Brouwer's fixed point theorem: root of polynomial in complex plane

I wish to use Brouwer's fixed point theorem to prove that there is a solution in the closed disc $|z|\leq 1$ to the equation $z^4 - z^3 + 8z^2 + 11z + 1=0$.

Please could you help me solve this. I believe I need to find a continuous function $f:D \to D$, where $D = \{z: |z|\leq 1\}$, such that $f(z)=z$, and then rearrange this to the equation above to show there is a fixed point, but I cannot think of what function $f$ to use.

Thanks

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I you want to get the form $f(z) = z$ you have to bring $z$ on the other side of your equation. But that alone won’t be enough. The easiest thing to do then is to divide your equation by a number $n$ in the beginning. Those two steps will give us:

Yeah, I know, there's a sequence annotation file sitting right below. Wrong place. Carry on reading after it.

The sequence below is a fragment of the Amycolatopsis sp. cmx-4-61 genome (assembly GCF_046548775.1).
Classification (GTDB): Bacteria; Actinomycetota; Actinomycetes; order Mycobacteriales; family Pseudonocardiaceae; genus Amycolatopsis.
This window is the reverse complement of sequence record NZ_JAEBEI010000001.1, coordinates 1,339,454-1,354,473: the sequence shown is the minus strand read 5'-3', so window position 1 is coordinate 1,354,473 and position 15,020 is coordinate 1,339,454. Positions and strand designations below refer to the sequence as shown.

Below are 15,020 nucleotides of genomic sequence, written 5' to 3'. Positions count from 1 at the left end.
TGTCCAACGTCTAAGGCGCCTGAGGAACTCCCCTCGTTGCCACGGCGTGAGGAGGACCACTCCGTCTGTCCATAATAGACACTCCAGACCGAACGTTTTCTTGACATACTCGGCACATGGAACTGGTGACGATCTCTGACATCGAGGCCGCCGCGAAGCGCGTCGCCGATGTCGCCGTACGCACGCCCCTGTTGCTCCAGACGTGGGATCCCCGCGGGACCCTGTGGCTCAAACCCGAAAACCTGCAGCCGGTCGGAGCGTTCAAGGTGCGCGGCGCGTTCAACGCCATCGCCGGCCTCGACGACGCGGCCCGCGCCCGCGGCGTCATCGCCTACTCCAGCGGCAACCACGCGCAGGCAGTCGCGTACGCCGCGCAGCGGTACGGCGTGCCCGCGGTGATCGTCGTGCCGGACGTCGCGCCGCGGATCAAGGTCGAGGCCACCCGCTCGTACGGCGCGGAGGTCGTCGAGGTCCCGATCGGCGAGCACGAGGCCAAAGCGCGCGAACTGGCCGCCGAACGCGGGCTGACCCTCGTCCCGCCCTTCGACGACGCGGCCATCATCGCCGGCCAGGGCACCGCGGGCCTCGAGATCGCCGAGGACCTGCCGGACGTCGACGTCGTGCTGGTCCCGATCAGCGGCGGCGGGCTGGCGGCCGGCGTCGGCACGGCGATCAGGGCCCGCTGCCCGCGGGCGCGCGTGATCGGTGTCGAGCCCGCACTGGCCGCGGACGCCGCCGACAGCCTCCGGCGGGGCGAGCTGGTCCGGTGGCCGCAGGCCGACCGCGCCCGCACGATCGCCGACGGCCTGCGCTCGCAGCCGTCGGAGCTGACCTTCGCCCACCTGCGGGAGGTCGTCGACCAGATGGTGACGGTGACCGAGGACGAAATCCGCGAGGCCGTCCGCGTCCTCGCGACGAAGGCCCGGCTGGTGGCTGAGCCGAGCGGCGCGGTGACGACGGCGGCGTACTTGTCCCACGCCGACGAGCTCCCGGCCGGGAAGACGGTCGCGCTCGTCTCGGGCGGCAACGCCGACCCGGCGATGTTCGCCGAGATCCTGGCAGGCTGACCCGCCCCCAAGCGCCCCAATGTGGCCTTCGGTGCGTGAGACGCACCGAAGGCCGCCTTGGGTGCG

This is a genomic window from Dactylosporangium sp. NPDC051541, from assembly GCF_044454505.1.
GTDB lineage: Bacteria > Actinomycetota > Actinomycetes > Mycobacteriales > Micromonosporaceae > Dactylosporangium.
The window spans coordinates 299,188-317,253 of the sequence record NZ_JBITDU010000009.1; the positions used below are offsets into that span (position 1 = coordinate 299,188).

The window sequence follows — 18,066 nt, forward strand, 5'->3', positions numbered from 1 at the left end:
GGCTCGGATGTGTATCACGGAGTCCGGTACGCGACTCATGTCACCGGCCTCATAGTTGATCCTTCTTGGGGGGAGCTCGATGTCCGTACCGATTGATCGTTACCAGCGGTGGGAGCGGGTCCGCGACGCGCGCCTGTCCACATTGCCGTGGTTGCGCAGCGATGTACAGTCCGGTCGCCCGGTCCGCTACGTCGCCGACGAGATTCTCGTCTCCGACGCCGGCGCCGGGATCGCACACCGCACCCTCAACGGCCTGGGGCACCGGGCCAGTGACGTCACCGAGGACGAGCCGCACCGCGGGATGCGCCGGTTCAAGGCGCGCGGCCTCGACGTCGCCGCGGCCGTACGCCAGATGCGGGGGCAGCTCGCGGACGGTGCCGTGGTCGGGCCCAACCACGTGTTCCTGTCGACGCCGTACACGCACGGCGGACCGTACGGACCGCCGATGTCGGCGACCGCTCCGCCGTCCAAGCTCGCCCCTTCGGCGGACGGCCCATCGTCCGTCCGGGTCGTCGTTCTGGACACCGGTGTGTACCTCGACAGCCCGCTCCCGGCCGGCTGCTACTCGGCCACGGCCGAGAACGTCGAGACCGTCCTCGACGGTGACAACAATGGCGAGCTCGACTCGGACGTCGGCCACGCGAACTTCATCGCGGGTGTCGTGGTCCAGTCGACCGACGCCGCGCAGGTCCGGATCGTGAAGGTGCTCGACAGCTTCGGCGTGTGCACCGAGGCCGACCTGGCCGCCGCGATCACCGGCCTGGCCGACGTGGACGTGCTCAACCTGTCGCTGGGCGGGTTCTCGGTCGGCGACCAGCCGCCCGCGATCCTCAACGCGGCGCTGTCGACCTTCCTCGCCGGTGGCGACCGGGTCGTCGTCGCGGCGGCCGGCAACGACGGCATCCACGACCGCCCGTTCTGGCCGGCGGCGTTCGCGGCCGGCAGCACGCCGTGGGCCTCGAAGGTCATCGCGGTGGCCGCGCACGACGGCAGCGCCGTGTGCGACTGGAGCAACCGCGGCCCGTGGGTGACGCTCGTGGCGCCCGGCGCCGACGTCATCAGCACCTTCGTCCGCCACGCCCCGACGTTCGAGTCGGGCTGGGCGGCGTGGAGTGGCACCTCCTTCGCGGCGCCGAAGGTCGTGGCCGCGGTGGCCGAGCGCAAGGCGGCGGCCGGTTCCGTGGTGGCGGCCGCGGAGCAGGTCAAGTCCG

$$f_n(z) := \frac1n(z^4-z^3+8z^2+(11-n)z+1) \stackrel{!}{=} z$$

To apply Brouwers fixed point theorem we need to show $f_n$ maps $D$ into itself. So taking the triangle inequality we get

$$|f_n(z)| ≤ \frac1n(|z^4|+|z^3|+8|z^2|+|11-n|⋅|z|+1)$$

and for $|z|≤1$ this gives

$$|f_n(z)| ≤ \frac{11+|11-n|}{n} = 1,\quad\text{as long as }n≥11$$

So $f_{11}$ is the continuous function you are looking for, mapping $D$ into $D$, thus having a fixed point in it, which is the solution to your polynomial equation.

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Rewrite the equation as $$z=\frac{-z^4+z^3-8\,z^2-1}{11}=f(z).$$ Then if $|z|\le1$ $$|f(z)|\le\frac{1+1+8+1}{11}=1.$$

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